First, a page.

• Professional News
  • 10 May 2012

Danish Bill To Introduce Further Transfer Pricing Regulations

On 25 April 2012, a bill targeting so-called "no-tax corporations" was presented to the Danish Parliament. The bill contains increased fines for non-compliance with transfer pricing requirements and the introduction of a possible requirement for an auditor´s certificate on the transfer pricing documentation prepared.

Increased fines for non-compliance
The bill presented to Parliament introduces a) increases in the general level of fines in transfer pricing matters and b) minimum fines for non-compliance with transfer pricing requirements.

              a) Increased fines in transfer pricing matters

The bill proposes new rules for the computation of the fine levied on businesses which make incorrect reportings in the income tax return and which are not required to prepare transfer documentation not to be required to prepare transfer documentation. The fine for making incorrect reportings in the income tax return may be fixed either on the basis of the annual turnover of the business or on the basis of the number of employees.

A fine based on the annual turnover of the business will be fixed at 0.5 percent of the turnover up to an amount of DKK 500 million (approx. EUR 67.2 million), 0.1 percent of the turnover between DKK 500 million (approx. EUR 67.2 million) and DKK 1 billion (approx. EUR 134.4 million), and 0.05 percent of any turnover exceeding DKK 1 billion (approx. EUR 134.4 million).

A fine based on the number of employees will be fixed at DKK 250,000 (approx. EUR 33,600) for each 50 employees. If the number of employees exceeds 500, the fine will be fixed at DKK 2 million (approx. EUR 267,000).

The fine levied will be the highest amount possible and may never be fixed below DKK 250,000 (approx. EUR 33,600). If the incorrect reporting made is deemed to be part of a systematic violation of tax legislation, the fine may be increased by up to 50 percent. This will be the case if for example it turns out that the taxable income of the business is to be amended significantly. A fine will be levied for each income year, in which reporting has not been made correctly.

Alongside the increase in the fines for incorrect reporting in the income tax return, the bill introduces minimum fines for failure to prepare transfer pricing documentation, when required to do so.

              b) Introduction of minimum fines

According to the proposal, a fine, generally fixed at DKK 250,000 (approx. EUR 33,600), will be levied on businesses which have not prepared transfer pricing documentation. Until now, the fine has been set to match the supposed savings obtained by not preparing the transfer pricing documentation.

The current system, according to which an additional fine of 10 percent of any increase in the taxable income resulting from transfer pricing adjustments is levied, is to be preserved.

In the future, two separate fines each of a minimum of DKK 250,000 (approx. EUR 33,600) will be levied on a business which (i) makes incorrect reportings and which is not required to prepare transfer pricing documentation and/or (ii) which does not prepare the documentation required. In addition to these fines, an additional fine of 10 percent of any increase in the taxable income will be levied.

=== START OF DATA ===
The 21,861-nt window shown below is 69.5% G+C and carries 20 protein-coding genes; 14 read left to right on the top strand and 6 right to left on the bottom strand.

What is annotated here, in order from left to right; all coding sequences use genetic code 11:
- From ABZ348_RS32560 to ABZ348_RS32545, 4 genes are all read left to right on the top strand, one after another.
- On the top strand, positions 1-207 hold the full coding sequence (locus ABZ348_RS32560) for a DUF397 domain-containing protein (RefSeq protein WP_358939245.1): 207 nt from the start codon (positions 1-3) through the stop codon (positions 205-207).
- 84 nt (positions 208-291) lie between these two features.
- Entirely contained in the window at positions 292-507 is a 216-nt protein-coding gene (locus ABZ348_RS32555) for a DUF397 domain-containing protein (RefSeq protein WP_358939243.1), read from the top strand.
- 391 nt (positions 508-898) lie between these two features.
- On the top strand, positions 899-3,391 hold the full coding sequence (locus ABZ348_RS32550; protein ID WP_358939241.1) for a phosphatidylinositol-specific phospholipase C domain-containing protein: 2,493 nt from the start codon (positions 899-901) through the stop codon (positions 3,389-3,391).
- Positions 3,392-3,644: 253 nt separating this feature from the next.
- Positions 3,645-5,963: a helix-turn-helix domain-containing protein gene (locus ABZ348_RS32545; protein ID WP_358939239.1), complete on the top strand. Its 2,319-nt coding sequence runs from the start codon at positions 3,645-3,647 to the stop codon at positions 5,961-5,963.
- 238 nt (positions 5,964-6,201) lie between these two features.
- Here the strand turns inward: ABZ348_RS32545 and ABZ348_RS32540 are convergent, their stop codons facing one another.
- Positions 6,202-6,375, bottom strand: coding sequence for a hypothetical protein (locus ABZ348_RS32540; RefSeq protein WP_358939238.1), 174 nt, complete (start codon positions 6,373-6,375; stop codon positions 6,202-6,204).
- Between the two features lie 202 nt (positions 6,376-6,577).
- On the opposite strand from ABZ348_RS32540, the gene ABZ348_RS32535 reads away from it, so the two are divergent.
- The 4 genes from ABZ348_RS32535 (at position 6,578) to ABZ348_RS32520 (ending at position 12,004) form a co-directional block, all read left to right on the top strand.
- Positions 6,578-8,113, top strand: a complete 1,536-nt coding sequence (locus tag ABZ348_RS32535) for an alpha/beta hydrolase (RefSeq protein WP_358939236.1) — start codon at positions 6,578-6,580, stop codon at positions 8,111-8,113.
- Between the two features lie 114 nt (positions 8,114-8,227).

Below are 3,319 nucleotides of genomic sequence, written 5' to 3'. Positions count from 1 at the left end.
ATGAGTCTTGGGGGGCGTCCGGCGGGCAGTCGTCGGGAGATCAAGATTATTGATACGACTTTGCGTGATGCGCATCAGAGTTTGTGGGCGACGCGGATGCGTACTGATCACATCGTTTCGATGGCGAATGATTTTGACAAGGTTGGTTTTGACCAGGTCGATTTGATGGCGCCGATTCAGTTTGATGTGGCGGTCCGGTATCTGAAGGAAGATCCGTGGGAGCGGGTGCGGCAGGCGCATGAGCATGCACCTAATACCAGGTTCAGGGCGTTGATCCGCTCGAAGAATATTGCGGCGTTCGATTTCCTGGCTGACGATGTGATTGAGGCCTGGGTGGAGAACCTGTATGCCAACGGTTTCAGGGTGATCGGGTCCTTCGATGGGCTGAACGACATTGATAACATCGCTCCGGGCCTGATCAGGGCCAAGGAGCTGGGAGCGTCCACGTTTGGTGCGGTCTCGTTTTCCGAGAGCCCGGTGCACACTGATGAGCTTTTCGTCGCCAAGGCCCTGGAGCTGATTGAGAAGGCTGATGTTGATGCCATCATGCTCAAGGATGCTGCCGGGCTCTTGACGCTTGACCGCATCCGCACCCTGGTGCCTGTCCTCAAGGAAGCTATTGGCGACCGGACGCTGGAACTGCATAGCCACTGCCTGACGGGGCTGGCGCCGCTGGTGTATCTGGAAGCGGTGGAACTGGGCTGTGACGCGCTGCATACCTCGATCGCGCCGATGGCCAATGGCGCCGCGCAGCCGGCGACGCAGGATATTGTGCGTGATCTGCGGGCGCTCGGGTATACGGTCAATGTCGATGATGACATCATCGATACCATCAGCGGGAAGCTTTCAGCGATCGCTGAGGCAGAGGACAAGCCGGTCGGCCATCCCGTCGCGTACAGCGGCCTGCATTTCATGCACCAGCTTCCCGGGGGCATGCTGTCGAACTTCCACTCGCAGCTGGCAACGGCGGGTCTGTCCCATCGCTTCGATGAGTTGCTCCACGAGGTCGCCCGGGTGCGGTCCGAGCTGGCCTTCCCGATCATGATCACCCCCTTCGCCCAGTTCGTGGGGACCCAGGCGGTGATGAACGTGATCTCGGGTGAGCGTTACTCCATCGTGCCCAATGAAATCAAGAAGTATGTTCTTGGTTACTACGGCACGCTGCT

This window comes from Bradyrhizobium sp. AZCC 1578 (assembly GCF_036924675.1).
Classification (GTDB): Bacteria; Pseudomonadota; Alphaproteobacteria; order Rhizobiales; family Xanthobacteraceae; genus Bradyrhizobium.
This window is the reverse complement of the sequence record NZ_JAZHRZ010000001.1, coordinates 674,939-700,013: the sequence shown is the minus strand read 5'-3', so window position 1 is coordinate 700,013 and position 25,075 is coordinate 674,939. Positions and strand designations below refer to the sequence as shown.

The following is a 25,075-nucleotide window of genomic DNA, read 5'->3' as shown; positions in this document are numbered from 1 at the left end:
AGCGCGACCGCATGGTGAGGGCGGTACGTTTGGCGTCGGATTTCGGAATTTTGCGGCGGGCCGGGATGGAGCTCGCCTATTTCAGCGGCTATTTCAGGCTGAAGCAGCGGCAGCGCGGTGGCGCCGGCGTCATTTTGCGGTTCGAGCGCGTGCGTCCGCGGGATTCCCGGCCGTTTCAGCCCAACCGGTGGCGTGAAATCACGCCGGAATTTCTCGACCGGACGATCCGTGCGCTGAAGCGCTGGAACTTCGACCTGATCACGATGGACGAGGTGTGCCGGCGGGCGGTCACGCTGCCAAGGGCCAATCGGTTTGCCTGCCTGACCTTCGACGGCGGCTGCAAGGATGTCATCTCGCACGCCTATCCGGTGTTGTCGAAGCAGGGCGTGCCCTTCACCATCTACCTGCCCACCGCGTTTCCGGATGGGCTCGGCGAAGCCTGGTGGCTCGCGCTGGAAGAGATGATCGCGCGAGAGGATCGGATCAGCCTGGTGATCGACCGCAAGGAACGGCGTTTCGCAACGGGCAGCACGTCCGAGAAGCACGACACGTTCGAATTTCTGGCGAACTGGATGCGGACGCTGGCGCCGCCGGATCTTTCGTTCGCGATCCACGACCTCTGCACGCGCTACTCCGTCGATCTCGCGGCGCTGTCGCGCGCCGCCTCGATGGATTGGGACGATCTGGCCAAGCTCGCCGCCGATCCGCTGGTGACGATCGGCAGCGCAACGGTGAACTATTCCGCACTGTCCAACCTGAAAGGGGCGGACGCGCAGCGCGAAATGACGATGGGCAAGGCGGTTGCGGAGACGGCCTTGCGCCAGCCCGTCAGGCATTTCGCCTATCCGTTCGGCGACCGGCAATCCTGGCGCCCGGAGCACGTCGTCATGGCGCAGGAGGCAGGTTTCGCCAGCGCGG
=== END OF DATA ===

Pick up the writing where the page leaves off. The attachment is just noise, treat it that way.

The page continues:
The requirement for an auditor´s certificate
Finally, the bill contains rules allowing the Danish Tax Authorities to request that a business submits an auditor´s certificate on transfer pricing matters.

According to the bill, the Danish Tax Authorities may direct their request to businesses which, over a four-year period, have suffered an operating loss or which have carried out transactions with group-related parties resident in non-EU/EEC jurisdictions with which Denmark has not concluded tax treaties.

In the certificate, the auditor must state that no evidence has been found to suggest (i) that the prepared transfer pricing documentation is not true and fair, (ii) that the documentation has not been prepared according to Danish requirements, and (iii) that the transfer pricing policy should not be in compliance with the arm's length principle.

Due to independence requirements, the regular auditor cannot issue the certificate if he has assisted the business in the preparation of the transfer pricing documentation. Only if the transfer pricing documentation has been prepared by an independent tax adviser may the regular auditor issue the certificate.

Impact of the bill
The bill is part of the ongoing efforts aimed at multinationals conducting business in Denmark without generating taxable income of any significance. Generally, the bill introduces further restrictions on corporations.

In our experience, a large number of businesses have not yet directed sufficient attention to compliance with Danish transfer pricing requirements. On the basis of the bill presented, we strongly encourage businesses which are subject to Danish transfer pricing regulations to ensure that the business complies with the current transfer pricing documentation requirements.

Bech-Bruun has significant knowledge of the Danish transfer pricing regime and will be able to assist businesses when preparing future transfer pricing documentation as well as reviewing existing documentation with a view to determine to what extent a business is exposed to fines under the rules proposed by the bill. Furthermore, Bech-Bruun has obtained significant experience representing businesses in transfer pricing matters vis-à-vis the Danish Tax Authorities, before the Danish Tax Tribunal and before the courts.

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